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A Guide To Sprinkler Winterization

A Guide To Sprinkler Winterization

Any property owner with a sprinkler system must specifically winterize their sprinklers. In this article, we will discuss every aspect of sprinkler winterization, including what, how, why, when, and even who! Keep reading to learn more.

What Is Sprinkler Winterization?

The obvious definition of sprinkler winterization is the process of prepping your property's irrigation system for temperatures below freezing. However, this does not provide a complete explanation! Ultimately, sprinkler winterization serves to avoid any harm to your irrigation system that could be caused by water freezing inside the system.

In addition, while many property owners do not now include sprinkler winterization in their annual routine, it is a basic and necessary aspect of property management and maintenance. By putting in the time and money to get your sprinkler system ready, you can save a lot of time and money in the long run.

How Is a Sprinkler System Winterized?

To get your sprinkler system ready for winter, you need to make sure that all of the water is drained from it, that it is disconnected from its water source, and that, in some cases, certain parts are taken off and put away.

Depending on your system, the winterization process will appear a bit different; thus, it is necessary to consult an expert. Also, water can pool in every part of your system, which means that if the water freezes, every part of your irrigation system could break.

Typically, winterization consists of the following measures:

  1. Turn off the water supply to the sprinklers.
  2. Drain the system (either manually or automatically, depending on the system)
  3. "Blow Out" the air compressor to get rid of any remaining water.

*If you don't know what you're doing, don't try to "blow out" the air compressor yourself, because too much air pressure could severely damage the system.

Why Should I Winterize My System?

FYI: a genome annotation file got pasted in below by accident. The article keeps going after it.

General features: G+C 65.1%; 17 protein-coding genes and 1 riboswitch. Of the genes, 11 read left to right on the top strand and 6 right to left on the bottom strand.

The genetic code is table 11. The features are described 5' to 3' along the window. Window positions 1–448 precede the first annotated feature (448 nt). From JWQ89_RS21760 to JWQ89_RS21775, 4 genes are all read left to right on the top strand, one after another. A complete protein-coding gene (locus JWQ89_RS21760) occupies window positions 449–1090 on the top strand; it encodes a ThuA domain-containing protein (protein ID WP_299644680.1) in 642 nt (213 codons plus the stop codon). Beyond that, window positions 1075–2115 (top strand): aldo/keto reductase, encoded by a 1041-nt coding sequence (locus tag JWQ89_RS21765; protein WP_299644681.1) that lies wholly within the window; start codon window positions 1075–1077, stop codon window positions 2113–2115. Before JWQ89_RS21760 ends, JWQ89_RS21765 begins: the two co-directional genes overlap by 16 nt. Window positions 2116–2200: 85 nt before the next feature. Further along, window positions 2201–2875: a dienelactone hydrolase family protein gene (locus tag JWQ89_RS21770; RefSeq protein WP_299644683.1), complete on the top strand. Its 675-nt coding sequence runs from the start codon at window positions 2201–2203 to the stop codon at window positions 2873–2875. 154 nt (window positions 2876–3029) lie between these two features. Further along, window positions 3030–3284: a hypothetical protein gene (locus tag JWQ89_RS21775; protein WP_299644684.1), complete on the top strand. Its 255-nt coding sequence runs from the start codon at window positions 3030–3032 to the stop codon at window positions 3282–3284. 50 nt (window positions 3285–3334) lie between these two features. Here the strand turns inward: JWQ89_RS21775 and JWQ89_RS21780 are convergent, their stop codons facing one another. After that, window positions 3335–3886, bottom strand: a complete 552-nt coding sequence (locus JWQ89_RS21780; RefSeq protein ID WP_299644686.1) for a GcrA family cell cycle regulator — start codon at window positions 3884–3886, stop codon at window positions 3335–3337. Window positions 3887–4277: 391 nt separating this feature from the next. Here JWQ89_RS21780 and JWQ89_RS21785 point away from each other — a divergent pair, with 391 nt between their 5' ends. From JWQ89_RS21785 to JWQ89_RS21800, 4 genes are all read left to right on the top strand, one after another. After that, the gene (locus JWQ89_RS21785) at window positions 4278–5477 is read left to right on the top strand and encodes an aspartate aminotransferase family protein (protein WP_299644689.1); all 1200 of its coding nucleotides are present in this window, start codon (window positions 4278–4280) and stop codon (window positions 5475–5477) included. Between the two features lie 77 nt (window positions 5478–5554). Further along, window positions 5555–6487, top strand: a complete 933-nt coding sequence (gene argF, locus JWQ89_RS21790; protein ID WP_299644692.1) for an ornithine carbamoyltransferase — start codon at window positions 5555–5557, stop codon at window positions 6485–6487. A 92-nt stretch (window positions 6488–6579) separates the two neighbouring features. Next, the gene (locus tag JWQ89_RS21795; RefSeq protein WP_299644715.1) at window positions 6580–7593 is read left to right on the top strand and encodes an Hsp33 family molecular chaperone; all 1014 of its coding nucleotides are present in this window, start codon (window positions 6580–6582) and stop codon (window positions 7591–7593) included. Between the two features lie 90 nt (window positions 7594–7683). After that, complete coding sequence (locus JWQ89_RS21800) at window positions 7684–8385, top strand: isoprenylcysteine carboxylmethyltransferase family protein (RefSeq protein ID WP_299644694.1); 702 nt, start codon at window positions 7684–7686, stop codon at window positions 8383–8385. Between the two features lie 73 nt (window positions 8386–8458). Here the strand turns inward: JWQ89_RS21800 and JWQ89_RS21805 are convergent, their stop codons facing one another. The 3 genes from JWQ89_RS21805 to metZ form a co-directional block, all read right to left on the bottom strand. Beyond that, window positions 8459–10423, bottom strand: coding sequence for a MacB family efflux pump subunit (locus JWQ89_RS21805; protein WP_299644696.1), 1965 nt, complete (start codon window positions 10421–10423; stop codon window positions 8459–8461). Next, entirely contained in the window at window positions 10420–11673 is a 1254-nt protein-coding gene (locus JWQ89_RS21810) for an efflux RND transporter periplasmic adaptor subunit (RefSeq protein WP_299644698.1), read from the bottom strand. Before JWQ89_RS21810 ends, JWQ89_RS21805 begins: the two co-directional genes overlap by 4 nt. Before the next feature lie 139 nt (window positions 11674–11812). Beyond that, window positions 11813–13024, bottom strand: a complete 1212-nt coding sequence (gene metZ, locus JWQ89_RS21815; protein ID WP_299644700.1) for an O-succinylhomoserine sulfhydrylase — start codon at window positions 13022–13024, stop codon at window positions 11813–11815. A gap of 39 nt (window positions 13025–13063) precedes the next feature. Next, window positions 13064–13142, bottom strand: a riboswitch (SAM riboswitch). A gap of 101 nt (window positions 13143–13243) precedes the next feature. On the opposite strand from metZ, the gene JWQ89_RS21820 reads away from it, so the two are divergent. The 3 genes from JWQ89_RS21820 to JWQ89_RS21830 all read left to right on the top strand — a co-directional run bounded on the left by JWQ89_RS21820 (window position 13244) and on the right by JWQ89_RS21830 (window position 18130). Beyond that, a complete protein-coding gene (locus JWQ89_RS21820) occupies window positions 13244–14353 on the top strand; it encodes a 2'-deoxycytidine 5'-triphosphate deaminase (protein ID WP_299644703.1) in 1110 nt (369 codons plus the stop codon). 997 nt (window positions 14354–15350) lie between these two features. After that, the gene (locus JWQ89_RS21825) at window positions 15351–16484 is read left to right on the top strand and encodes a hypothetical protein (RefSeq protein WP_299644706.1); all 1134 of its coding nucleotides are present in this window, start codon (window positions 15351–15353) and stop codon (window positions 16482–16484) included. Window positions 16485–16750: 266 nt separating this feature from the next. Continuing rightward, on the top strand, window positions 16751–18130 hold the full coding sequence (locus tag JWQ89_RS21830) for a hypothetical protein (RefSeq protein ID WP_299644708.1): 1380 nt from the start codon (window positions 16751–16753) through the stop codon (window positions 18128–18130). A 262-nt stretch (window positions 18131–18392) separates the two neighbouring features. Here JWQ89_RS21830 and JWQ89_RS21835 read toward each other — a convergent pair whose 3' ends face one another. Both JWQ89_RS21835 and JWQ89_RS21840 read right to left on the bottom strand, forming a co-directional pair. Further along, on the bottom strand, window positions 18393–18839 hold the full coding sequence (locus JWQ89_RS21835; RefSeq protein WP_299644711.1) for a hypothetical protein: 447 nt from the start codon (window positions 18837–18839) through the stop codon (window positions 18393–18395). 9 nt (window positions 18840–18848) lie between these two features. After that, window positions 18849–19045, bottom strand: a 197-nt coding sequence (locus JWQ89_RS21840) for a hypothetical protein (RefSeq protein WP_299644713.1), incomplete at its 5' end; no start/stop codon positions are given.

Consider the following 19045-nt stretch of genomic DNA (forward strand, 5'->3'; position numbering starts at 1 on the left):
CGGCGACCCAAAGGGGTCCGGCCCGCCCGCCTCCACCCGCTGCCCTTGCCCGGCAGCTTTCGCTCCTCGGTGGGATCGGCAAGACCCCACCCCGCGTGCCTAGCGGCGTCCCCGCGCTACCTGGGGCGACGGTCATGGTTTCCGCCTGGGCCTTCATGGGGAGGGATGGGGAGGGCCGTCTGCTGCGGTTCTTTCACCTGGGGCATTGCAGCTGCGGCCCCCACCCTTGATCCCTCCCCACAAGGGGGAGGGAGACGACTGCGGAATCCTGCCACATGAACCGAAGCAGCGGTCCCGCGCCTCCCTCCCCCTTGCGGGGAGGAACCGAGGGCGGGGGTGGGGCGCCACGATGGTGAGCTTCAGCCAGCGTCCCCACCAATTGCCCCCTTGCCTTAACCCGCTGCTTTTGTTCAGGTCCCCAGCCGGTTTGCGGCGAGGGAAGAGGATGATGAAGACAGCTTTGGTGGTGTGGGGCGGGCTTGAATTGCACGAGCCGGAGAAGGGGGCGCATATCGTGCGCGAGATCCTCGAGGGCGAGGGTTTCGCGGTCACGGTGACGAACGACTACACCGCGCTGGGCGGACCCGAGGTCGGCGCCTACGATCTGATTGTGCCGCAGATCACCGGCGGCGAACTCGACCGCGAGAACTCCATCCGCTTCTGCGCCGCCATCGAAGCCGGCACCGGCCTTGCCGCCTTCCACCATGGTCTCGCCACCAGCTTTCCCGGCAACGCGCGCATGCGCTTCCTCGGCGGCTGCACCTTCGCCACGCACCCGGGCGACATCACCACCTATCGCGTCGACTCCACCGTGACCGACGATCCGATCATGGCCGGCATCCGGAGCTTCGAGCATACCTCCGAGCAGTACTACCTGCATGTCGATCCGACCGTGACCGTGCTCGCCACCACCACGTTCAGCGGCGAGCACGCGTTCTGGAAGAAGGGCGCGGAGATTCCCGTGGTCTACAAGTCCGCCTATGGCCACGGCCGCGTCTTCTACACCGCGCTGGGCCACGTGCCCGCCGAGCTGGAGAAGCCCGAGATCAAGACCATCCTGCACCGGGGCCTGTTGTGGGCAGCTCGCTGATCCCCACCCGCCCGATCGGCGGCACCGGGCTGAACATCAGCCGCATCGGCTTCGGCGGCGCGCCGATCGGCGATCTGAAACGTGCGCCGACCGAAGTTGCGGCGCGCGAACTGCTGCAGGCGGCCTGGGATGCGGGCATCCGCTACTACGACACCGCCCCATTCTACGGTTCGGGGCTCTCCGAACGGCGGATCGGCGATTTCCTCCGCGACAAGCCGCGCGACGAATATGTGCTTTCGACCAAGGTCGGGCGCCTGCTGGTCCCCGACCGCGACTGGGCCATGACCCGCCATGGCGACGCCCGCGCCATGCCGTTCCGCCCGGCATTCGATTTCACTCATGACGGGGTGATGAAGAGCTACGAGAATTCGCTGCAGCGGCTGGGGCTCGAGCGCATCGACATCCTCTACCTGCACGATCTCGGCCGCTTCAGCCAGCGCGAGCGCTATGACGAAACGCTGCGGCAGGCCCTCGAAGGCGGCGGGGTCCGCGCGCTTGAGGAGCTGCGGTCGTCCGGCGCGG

Even though we've discussed the primary reasons why you must winterize your sprinkler system in New Jersey, it never hurts to reiterate them. In the most fundamental sense, sprinkler winterization guarantees that your irrigation system is always in efficient operating condition. Sprinkler winterization keeps sprinklers and water systems from breaking down in the worst possible ways.

As previously mentioned, water expands when frozen. Therefore, if any component of your sprinkler system is filled with water, the water will expand as it freezes and damage the component it's residing in. In some cases, this may only result in a few spots of limited, repairable damage; however, non-winterized sprinkler systems are far more likely to require replacement or extensive repair, resulting in astronomically expensive and required expenditures.

When Should I Winterize My Sprinkler System?

While the service's name suggests otherwise, sprinkler winterization often occurs in the fall. This is due to the fact that your system must be winterized before the first freeze of the winter months. Occasionally, this can occur in our region as early as September.

There are two primary strategies for the winterization of sprinkler systems. First, you can select a day at the end of summer to complete watering your property and winterize your sprinkler system prior to the onset of subfreezing temperatures. You risk drowning your grass if you use this strategy after winterizing your irrigation system.

The alternative approach is to monitor the weather closely! Examine the monthly forecasts and take notice of the dropping temperatures. Schedule your winterization when you anticipate freezing temperatures. With this procedure, you must allow sufficient time to schedule the winterization and have it carried out. (You shouldn't schedule winterization the day before a forecasted freeze in case your service provider is already booked.)

Who Should Winterize My Sprinkler System?

You may be able to winterize your irrigation system on your own if you have a thorough understanding of the system and the procedures and equipment required to complete the operation. However, your best line of action is to employ reputable pros.